Differences of skilled attendance rates among the clinics were significant in each year when applying the χ2 test (Table 2). In univariate logistic regression, affiliation to the Iraqw tribe was a strong predictor for higher rates of skilled birth attendance (OR 2.99-3.11), except in 1998 when tribal affiliation played no significant role. Shorter distance to a health institution with obstetric services was a significant predictor in 1999, 2006 and 2007 and for all years combined (OR 1.02-1.03), but not in 1998 in the univariate analysis. In multivariate logistic regression, distance did not remain a significant predictor, and the effect of tribal affiliation was reduced but still significant in 2007 (OR 2.69 [95% CI 1.12-6.47]) and for all years combined (OR 1.65 [95% CI 1.04-2.61]).

Table 2: Tribal affiliation and distance to health institutions compared with rates of skilled birth attendance at all reproductive-and-child-health sites


The retrospective analysis revealed that rates of skilled birth attendance varied markedly among different RCH sites in a rural, remote and difficult-to-reach area and were, with a maximum mean of 30% in 2007, considerably lower than national rural figures from corresponding survey years (1999 and 2004/2005). Only on the island of Pemba and in northern Zanzibar did less than 30% of women give birth with skilled attendance6,23. The national average for rural areas (39%) and for the administrative region of Manyara (36%) was rarely reached6,23. Only at one clinic (Labay) was there significant improvement over time, where a marked increase in women giving birth at the local dispensary contributed to this development. These findings are in contrast with another study from the same area which reported a rate of 57% of skilled birth attendance for the year 200024. The data in the latter study were derived from facility records, and the high percentage was due to influx of women giving birth from neighbouring districts in search for quality delivery services. An earlier prospective study, conducted in 1995 and 1996, reported that 43% of women gave birth with skilled attendance; this study used a representative sample of the whole area and not only of more remote locations, thus the average rate was higher25.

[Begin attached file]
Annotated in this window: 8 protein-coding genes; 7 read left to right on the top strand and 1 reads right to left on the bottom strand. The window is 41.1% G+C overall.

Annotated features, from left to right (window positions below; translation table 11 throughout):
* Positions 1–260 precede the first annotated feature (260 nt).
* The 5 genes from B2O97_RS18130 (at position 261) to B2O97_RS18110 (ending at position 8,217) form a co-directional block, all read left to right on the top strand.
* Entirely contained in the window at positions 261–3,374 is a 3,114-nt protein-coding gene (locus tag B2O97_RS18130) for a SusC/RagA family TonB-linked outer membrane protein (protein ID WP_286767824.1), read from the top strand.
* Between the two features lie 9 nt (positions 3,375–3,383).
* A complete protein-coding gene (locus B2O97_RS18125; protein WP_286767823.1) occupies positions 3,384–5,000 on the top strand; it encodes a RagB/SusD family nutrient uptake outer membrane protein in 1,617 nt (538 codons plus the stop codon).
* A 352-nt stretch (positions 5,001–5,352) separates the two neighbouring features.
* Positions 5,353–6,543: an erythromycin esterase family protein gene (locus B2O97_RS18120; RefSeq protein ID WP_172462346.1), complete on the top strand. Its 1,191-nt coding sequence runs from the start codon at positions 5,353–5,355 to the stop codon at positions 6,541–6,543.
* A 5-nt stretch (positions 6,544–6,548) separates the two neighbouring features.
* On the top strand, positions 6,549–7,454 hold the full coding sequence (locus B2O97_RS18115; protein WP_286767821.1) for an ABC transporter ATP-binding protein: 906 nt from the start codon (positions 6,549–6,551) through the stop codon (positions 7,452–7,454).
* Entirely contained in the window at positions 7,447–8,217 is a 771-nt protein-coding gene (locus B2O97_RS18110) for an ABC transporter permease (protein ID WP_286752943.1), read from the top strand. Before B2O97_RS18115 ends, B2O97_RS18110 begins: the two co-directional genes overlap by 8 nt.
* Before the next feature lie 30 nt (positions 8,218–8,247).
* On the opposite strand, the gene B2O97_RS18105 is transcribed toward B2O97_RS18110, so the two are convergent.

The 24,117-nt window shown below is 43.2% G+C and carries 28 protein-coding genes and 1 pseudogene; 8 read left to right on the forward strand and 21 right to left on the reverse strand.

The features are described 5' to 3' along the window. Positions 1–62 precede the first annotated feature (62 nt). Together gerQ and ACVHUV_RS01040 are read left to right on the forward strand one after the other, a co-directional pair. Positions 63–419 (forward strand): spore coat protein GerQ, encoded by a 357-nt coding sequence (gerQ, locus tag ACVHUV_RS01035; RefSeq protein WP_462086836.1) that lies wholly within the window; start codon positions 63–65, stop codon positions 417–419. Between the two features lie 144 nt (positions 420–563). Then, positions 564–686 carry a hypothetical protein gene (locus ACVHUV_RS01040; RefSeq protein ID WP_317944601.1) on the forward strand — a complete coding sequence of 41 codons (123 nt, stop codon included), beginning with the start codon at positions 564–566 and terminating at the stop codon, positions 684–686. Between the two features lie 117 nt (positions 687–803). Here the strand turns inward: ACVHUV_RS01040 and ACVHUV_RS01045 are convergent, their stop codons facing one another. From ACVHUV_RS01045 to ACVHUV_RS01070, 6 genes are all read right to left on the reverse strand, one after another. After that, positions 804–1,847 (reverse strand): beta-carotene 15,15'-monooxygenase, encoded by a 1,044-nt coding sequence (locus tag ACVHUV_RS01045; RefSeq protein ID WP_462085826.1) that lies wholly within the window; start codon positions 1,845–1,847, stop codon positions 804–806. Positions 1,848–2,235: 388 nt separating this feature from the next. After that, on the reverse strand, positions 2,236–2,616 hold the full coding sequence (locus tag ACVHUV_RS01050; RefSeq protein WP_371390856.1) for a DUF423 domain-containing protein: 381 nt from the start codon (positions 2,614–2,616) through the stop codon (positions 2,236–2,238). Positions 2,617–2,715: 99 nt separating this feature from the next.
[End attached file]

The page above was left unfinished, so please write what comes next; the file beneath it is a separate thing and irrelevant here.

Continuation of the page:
In the 2 clinics attended by Datoga people (Endanyawish, Yaeda Chini), the rates of skilled birth attendance were considerably reduced. Hence, in univariate analysis tribal affiliation was a strong predictor of coverage rates in 1999, 2006 and 2007 and for all years combined. In 1998 the influence of tribal affiliation was not significant, which could have been due to the low levels of skilled birth attendance at the Iraqw sites of Harbarghet, Labay and Endamilay. In another study from northern Tanzania which included mainly the Maasai tribe, who are comparable in culture to the Datoga, rates of skilled birth attendance were as low as 7% and similar to our results for this nomadic group26.

Distance to health facilities exerted only a minor influence in 1999, 2006 and 2007 and for all years combined; in 1998 it was not significant. This latter result could be related to the Iraqw-dominated RCH site Harbarghet. Although the distance to the district hospital at Mbulu was only approximately 20 km, many women may have gone elsewhere to give birth due to concerns with the quality of obstetric care. Thus the effective distance to a well-functioning health unit with obstetric services (HLH) was more than 50 km. It has been found that rates of skilled birth attendance may not be a linear function of distance, but most likely also of perceived quality of care at the institution4,5,7. This is regularly affected by the state of the health facilities, staff availability, their skills and practices, drug supply, and the level of user fees. If quality of care is regarded as low, women will not attend even geographically close sites to give birth27,28.

The improving figures for 2006 and 2007 at Harbarghet may indicate changes in the obstetric services at the district hospital in Mbulu. The example of Labay demonstrates that provision of a functioning health institution close to the population (Labay Dispensary) can contribute significantly to improved rates5,7. Low rates of skilled birth attendance at the Endamilay Clinic, which was predominantly used by the Iraqw people, may have contributed to the low OR during the years 1999, 2006 and 2007. It appeared that rates of skilled birth attendance were only close to national averages for rural areas where the distance to functioning health facilities (hospital or dispensary) was less than 20-25 km.